Essays in Macroeconomics
Shin, Gea Hyun
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CitationShin, Gea Hyun. 2019. Essays in Macroeconomics. Doctoral dissertation, Harvard University, Graduate School of Arts & Sciences.
AbstractThis dissertation consists of three essays in macroeconomics. The first essay studies the relationship between firm liquidity and new product introduction during the 2007-2008 financial crisis. Using public firms' product announcement data, we find that cash-constrained firms increased launching of new products more than cash-abundant firms during the crisis. In contrast, we find no evidence of a difference in introduction of new product varieties as measured by trademarks. These findings suggest that liquidity constrained firms may have tried to generate more cash flows through sales of new products within existing product lines. Next, we turn to patent applications as a measure of the development of new technologies, which eventually lead to new products. We find that constrained firms reduced potentially radical patent applications by more, while we do not find a difference in likely typical patent applications. This is consistent with the view that liquidity constrained firms have lower risk tolerance.
The second essay, co-authored with Seunghyup Lee, investigates the relationship between employment protection and firm R\&D investment. By increasing operating leverage, employment protection reduces the ability of financially constrained firms to undertake R\&D projects. We use the adoption of wrongful-discharge protections by state courts across the U.S. as a source of exogenous variation in the cost of adjusting labor downwards. We show that these protections increase the operating leverage of firms in these states. Among financially constrained firms, these court decisions reduce R\&D investment and amplify its procyclicality. Capital expenditures, however, are not affected regardless of the level of financial constraints. To show that wrongful discharge laws impact investment decisions by increasing operating leverage, we construct an industry layoff elasticity measure as a proxy for the exposure to the shock, and compare the operating leverage and investment responses of the firms with different levels of exposure. Last, we show that high R\&D firms hoard cash and issue more equities in response to the court decisions. We provide a corporate investment model with costly external finance and liquidity constraints that predicts these patterns.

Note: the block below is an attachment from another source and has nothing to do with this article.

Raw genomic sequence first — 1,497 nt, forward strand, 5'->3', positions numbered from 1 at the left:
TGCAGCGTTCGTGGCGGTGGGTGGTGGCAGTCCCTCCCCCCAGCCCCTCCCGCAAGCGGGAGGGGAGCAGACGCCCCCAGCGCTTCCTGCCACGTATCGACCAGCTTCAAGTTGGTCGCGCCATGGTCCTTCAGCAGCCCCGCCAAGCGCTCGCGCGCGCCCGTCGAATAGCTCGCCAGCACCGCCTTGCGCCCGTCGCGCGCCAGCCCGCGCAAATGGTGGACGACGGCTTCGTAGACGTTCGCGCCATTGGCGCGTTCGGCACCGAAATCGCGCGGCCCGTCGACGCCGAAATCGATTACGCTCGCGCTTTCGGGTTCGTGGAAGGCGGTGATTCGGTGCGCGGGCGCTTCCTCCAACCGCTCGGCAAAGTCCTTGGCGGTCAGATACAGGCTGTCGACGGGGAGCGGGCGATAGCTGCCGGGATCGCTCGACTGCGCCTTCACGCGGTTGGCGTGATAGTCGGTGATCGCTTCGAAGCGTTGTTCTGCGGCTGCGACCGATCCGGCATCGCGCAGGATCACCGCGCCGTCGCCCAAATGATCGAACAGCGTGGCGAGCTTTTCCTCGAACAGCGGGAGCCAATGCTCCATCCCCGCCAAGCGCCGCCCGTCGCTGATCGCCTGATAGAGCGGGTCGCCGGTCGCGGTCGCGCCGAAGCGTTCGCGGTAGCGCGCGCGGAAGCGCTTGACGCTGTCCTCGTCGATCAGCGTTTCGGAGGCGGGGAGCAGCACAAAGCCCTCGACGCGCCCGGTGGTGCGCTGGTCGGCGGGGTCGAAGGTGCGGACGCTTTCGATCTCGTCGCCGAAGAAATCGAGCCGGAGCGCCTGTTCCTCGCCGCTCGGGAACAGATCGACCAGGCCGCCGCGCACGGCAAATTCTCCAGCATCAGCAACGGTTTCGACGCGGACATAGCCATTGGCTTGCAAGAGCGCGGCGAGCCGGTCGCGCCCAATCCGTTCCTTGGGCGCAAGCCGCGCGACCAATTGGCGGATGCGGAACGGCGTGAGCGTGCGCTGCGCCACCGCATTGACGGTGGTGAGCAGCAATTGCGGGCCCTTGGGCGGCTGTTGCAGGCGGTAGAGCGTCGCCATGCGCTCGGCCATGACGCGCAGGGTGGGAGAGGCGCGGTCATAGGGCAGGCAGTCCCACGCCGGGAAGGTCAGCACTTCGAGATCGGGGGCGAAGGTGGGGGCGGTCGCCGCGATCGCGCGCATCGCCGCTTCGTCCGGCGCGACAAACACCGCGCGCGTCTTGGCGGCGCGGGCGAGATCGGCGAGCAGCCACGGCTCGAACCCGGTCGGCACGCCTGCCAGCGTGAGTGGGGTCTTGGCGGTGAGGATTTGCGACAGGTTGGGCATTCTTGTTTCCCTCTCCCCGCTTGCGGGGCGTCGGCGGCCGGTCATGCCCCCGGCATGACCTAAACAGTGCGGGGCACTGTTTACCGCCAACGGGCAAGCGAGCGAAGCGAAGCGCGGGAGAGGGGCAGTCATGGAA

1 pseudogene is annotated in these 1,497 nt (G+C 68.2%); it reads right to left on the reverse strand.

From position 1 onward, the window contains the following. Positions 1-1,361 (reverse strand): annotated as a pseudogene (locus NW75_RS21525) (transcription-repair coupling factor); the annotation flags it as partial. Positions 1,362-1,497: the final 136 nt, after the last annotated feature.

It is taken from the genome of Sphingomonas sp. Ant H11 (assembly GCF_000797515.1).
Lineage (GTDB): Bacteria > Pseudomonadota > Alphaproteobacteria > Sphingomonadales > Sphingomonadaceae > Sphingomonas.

The third essay studies the welfare consequences of severance payments in an incomplete market setting when workers face private borrowing rates that are higher than the equilibrium interest rates. Given prices, the ex-ante benefit of severance payments is shown to be increasing in worker borrowing costs, in a finite period model. Steady-state numerical analysis reveals that severance payments are welfare-enhancing in an economy with high worker borrowing costs. These results provide an additional explanation of the generosity of severance payments in low per capita income countries.
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